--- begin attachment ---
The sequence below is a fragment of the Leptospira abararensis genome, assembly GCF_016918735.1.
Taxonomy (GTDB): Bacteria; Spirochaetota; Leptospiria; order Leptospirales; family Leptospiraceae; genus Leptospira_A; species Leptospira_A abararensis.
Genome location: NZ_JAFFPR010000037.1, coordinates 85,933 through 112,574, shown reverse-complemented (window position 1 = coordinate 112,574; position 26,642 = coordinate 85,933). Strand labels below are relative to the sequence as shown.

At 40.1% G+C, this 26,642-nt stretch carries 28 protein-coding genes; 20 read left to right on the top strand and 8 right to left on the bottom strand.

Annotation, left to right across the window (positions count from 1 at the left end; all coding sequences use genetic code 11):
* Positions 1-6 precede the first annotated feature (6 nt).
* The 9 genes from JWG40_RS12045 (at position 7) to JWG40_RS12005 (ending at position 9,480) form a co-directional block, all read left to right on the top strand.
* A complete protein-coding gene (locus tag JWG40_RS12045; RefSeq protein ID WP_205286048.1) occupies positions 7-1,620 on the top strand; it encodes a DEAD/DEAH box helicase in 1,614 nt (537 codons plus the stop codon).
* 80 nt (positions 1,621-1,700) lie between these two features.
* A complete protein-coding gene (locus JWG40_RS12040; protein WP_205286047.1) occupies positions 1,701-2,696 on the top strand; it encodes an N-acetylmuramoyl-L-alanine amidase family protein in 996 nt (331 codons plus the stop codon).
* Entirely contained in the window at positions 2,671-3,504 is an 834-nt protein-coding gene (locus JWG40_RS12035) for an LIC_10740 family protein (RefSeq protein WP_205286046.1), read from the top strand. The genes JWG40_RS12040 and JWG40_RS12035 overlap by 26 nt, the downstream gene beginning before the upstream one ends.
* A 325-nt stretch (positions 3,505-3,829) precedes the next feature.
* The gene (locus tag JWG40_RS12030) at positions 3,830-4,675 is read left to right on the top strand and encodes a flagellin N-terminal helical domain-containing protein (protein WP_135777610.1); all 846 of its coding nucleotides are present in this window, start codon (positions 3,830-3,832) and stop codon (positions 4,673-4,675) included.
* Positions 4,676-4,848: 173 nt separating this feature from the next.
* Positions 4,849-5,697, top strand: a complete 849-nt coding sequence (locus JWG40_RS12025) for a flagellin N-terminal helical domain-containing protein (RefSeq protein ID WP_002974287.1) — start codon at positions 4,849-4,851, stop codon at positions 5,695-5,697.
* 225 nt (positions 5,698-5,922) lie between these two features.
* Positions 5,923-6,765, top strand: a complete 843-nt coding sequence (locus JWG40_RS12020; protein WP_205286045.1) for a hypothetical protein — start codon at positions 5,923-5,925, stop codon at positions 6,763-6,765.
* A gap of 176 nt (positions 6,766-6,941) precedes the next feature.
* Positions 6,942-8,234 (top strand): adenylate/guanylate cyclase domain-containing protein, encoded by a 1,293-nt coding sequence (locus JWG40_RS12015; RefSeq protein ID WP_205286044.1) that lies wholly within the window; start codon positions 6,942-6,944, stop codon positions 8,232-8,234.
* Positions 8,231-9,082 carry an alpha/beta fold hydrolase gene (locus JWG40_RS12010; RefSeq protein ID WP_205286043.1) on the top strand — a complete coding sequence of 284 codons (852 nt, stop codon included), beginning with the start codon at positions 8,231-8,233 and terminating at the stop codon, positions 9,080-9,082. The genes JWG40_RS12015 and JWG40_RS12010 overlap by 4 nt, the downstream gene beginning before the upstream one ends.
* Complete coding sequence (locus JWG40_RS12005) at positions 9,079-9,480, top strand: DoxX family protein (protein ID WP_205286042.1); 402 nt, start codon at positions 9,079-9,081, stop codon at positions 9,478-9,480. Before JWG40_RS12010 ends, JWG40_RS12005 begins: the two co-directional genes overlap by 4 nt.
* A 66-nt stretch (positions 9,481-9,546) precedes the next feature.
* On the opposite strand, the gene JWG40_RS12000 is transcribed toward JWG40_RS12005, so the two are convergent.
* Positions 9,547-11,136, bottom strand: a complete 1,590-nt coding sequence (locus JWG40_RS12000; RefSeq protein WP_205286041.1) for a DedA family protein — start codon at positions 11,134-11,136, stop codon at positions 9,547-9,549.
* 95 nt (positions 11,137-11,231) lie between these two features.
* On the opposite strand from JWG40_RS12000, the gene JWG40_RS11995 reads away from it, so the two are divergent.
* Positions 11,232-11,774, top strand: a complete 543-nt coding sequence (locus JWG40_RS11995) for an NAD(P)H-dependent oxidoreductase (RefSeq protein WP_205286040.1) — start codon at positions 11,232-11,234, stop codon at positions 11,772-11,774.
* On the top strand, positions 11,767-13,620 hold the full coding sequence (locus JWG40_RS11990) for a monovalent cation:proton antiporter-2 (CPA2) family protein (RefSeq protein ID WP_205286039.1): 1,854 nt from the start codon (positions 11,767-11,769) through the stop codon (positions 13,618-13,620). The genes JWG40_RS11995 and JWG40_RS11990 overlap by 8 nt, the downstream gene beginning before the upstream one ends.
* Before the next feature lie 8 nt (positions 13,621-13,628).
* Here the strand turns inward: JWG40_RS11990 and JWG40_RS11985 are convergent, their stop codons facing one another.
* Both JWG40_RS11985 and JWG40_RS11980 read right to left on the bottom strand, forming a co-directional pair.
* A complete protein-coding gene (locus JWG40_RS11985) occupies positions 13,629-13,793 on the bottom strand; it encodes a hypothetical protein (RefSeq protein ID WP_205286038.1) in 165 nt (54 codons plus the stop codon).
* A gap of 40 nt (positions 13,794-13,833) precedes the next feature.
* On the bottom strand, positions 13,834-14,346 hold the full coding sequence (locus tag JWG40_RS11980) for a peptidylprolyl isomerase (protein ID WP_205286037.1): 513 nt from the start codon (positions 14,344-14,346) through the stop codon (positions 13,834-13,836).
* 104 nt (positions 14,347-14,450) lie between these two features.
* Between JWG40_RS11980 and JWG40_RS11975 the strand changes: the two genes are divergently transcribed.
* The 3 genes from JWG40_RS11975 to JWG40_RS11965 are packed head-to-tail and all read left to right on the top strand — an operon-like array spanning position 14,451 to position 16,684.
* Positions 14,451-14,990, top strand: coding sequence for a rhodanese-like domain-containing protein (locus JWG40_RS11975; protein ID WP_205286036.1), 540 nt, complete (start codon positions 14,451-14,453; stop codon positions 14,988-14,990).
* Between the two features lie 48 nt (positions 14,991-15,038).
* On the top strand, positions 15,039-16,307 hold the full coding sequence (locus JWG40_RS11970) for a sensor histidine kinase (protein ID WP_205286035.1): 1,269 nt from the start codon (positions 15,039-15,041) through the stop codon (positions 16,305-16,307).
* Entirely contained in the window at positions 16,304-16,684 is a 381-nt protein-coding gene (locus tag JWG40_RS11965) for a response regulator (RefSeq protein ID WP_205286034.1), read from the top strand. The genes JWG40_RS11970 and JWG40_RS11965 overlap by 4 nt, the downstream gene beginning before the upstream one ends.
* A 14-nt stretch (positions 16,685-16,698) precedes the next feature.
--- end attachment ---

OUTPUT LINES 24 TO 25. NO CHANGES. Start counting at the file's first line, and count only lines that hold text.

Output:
* Positions 9,547-11,136, bottom strand: a complete 1,590-nt coding sequence (locus JWG40_RS12000; RefSeq protein WP_205286041.1) for a DedA family protein — start codon at positions 11,134-11,136, stop codon at positions 9,547-9,549.
* 95 nt (positions 11,137-11,231) lie between these two features.